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BEHAVIOR GRID

Green Dot Behavior


If you want someone to do a new behavior just one time, you are seeking a Green Dot
Behavior.

Examples include:

o Health: Eat quinoa for the first time.


o Environment: Install solar panels on a home.
o Commerce: Register online for a new car insurance policy.

Green Dot behaviors are often used in the beginning stages of complex behavior inductions.
For example, if a company is interested in creating a loyal, repeat customer, they might
start off with a small introductory offer. This can then lead to more extensive, prolonged
relations and, eventually, habitual purchasing behavior.

The main challenge that we face while triggering a Green Dot behavior is a lack of ability.
Since Dot behaviors occur only once, the subject must have enough knowledge to
successfully complete the action on the first attempt. Otherwise, frustration, and quitting,
may occur.

To achieve a Green Dot Behavior, three elements must come together at once. As the Fogg
Behavior Model describes, you must Trigger the behavior when the person is
both Motivated and Able to perform it. If any of these three elements is missing, the
behavior will not occur.

1. Couple the trigger with a motivational or facilitative element.


2. Increase the ability of the subject by explaining the novel behavior in terms of one
that is familiar.
3. Increase the motivation of the subject by explicitly highlighting the benefits of the
action.
Green Span Behavior
If you want someone to commit to a behavior for a period of time, you are seeking a
Green Span Behavior.

Examples include:

o Health: Commit to use new toothpaste for a week.


o Environment: Agree to carpool with co-workers for a month.
o Commerce: Sign up for a six-month DVD subscription service.

To achieve a Green Span Behavior, three elements must come together at once. As
the Fogg Behavior Model describes, you must Trigger the behavior when the person is
both Motivated and Able to make the commitment. If any of these three elements is
missing, the behavior will not occur.

Specifically, to succeed you should make sure these things happen:

1. Boost motivation, while downplaying factors that de-motivate.


2. Increase the ability to make the commitment.
3. Deliver the trigger (request to commit) when motivation and ability are high.

In this case, the trigger is a request to commit to a do something for a fixed period of
time. The first challenge is in framing the new behavior in a way that reduces costs (money,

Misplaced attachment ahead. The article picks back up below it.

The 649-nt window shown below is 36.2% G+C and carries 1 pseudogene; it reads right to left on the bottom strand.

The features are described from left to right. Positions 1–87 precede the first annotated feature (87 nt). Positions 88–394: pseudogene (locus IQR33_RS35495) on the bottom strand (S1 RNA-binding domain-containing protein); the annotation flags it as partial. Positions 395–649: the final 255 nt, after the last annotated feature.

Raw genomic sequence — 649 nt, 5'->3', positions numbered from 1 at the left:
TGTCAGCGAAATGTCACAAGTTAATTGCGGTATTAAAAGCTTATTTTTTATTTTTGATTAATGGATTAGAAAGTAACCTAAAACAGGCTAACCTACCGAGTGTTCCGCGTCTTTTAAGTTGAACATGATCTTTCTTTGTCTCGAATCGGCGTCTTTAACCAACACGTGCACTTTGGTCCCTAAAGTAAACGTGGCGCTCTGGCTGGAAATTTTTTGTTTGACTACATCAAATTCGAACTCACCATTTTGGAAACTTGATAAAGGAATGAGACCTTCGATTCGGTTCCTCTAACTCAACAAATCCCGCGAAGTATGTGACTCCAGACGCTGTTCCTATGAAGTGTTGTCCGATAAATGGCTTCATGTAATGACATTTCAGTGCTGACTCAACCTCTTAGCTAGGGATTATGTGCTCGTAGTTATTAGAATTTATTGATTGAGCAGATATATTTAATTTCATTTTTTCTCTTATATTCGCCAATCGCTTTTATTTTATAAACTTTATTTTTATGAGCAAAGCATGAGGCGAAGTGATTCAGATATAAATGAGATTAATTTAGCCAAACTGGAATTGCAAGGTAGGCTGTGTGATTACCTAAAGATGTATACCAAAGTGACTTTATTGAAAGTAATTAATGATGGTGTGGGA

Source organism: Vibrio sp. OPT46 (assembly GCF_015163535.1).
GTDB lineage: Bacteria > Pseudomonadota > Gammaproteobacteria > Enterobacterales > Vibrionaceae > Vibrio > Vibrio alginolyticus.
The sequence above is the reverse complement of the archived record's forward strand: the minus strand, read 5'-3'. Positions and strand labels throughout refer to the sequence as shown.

effort, time, etc.) and increases benefits. The second challenge is timing the trigger so it
comes at the optimal moment, a concept called kairos in ancient Greece.

Fear is the primary reason people resist Green Span Behaviors (again, this means agreeing
to do something for a period of time) comes mostly from fear (negative expectations). Will
this new activity take up too much time? How much effort does the ongoing behavior
require? And, what if I change my mind?

Savvy persuaders will downplay these fears.

More often that not, a new habit is hardly internalized in the first attempt. As mentioned in
the sections on Blue and Green habits, the transition from a new habit to a familiar habit is
not automatic and often not very predictable. We gave the example of Vibram five fingered
shoes which might be hard for Alice to get used to, but really easy for Bob. For the same
reason, we can never pre-determine when Green Span ends and Blue Span begins.

More often than not, Green Span habits in their original form fail to get the target audience
across the chasm of familiarity. The main reason is too much too fast. We discussed how
complex or relatively hard Green habits could be broken down into simpler smaller Green
habits that are easier to perform. For Green Span, in addition to breaking it down to simpler
habits, stacking them on top of each other one at a time until the whole habit becomes
automatic as we near the end of the established duration is the way to go. This would have
a shade of Purple Span in it, where we increase the intensity of the habit.

Let us take an example to illustrate this strategy at work. Bob suffers from high cholesterol
levels and has been advised by his physician to replace substitute eggs with Tofu for the
next month. If Bob has never consciously consumed Tofu before, he is very likely not to
take an immediate liking to Tofu. If he is accustomed to having eggs two times a day, he
would do well to consume Tofu in place of eggs for just one of those two daily instances
during the first couple of weeks. After he has acquired a taste for Tofu, he could replace the
second instance with Tofu as well. The end result is that Bob has got used to a Green habit
of eating Tofu during the four week duration.

As we see in the example above, we allow the motivation and ability for Green Span to
build up more gradually. We might also disguise the Green Habit as a pseudo-Blue Habit.
Additional triggers are introduced only when the target audience is ready for it. As with all
Green habits, looping triggers for Green Span with other habits that the target audience
might have increases the odds of success.
Green Path Behavior
If you want someone to commit to a new behavior for the long term, you are seeking a
Green Path Behavior.

Examples include:

o Health: Agree to consume flax seed oil each morning, from now on.
o Environment: Resolve to always use fluorescent light bulbs.
o Commerce: Decide to buy a new brand of toothpaste from now on.